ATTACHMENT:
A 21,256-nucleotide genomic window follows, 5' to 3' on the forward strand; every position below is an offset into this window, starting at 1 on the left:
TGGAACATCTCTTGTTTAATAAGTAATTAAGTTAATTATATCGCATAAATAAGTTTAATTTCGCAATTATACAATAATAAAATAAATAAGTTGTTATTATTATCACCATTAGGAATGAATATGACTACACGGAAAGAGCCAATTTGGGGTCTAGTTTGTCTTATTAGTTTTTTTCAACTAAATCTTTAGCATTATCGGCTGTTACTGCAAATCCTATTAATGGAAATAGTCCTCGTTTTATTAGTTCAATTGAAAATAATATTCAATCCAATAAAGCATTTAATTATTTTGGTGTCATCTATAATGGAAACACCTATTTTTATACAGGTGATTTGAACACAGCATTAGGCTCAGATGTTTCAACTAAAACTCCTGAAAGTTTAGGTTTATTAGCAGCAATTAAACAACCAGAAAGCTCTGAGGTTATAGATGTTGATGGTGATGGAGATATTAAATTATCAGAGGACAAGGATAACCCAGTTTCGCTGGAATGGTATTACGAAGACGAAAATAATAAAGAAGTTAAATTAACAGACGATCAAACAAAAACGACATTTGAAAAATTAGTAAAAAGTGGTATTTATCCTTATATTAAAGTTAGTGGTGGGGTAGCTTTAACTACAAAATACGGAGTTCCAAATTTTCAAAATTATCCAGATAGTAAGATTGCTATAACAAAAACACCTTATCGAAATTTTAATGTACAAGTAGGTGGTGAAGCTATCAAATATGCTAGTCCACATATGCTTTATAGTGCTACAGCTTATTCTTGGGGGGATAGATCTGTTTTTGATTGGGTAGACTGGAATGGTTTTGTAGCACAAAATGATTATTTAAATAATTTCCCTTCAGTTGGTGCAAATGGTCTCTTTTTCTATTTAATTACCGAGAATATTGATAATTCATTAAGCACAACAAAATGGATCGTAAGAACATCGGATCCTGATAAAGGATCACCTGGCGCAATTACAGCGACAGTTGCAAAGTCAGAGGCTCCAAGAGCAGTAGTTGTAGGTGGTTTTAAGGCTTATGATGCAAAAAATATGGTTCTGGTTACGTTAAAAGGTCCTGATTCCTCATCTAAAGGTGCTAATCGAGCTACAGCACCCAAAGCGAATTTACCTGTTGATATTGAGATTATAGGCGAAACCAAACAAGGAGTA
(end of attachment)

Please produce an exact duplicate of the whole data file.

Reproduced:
A 21,256-nucleotide genomic window follows, 5' to 3' on the forward strand; every position below is an offset into this window, starting at 1 on the left:
TGGAACATCTCTTGTTTAATAAGTAATTAAGTTAATTATATCGCATAAATAAGTTTAATTTCGCAATTATACAATAATAAAATAAATAAGTTGTTATTATTATCACCATTAGGAATGAATATGACTACACGGAAAGAGCCAATTTGGGGTCTAGTTTGTCTTATTAGTTTTTTTCAACTAAATCTTTAGCATTATCGGCTGTTACTGCAAATCCTATTAATGGAAATAGTCCTCGTTTTATTAGTTCAATTGAAAATAATATTCAATCCAATAAAGCATTTAATTATTTTGGTGTCATCTATAATGGAAACACCTATTTTTATACAGGTGATTTGAACACAGCATTAGGCTCAGATGTTTCAACTAAAACTCCTGAAAGTTTAGGTTTATTAGCAGCAATTAAACAACCAGAAAGCTCTGAGGTTATAGATGTTGATGGTGATGGAGATATTAAATTATCAGAGGACAAGGATAACCCAGTTTCGCTGGAATGGTATTACGAAGACGAAAATAATAAAGAAGTTAAATTAACAGACGATCAAACAAAAACGACATTTGAAAAATTAGTAAAAAGTGGTATTTATCCTTATATTAAAGTTAGTGGTGGGGTAGCTTTAACTACAAAATACGGAGTTCCAAATTTTCAAAATTATCCAGATAGTAAGATTGCTATAACAAAAACACCTTATCGAAATTTTAATGTACAAGTAGGTGGTGAAGCTATCAAATATGCTAGTCCACATATGCTTTATAGTGCTACAGCTTATTCTTGGGGGGATAGATCTGTTTTTGATTGGGTAGACTGGAATGGTTTTGTAGCACAAAATGATTATTTAAATAATTTCCCTTCAGTTGGTGCAAATGGTCTCTTTTTCTATTTAATTACCGAGAATATTGATAATTCATTAAGCACAACAAAATGGATCGTAAGAACATCGGATCCTGATAAAGGATCACCTGGCGCAATTACAGCGACAGTTGCAAAGTCAGAGGCTCCAAGAGCAGTAGTTGTAGGTGGTTTTAAGGCTTATGATGCAAAAAATATGGTTCTGGTTACGTTAAAAGGTCCTGATTCCTCATCTAAAGGTGCTAATCGAGCTACAGCACCCAAAGCGAATTTACCTGTTGATATTGAGATTATAGGCGAAACCAAACAAGGAGTA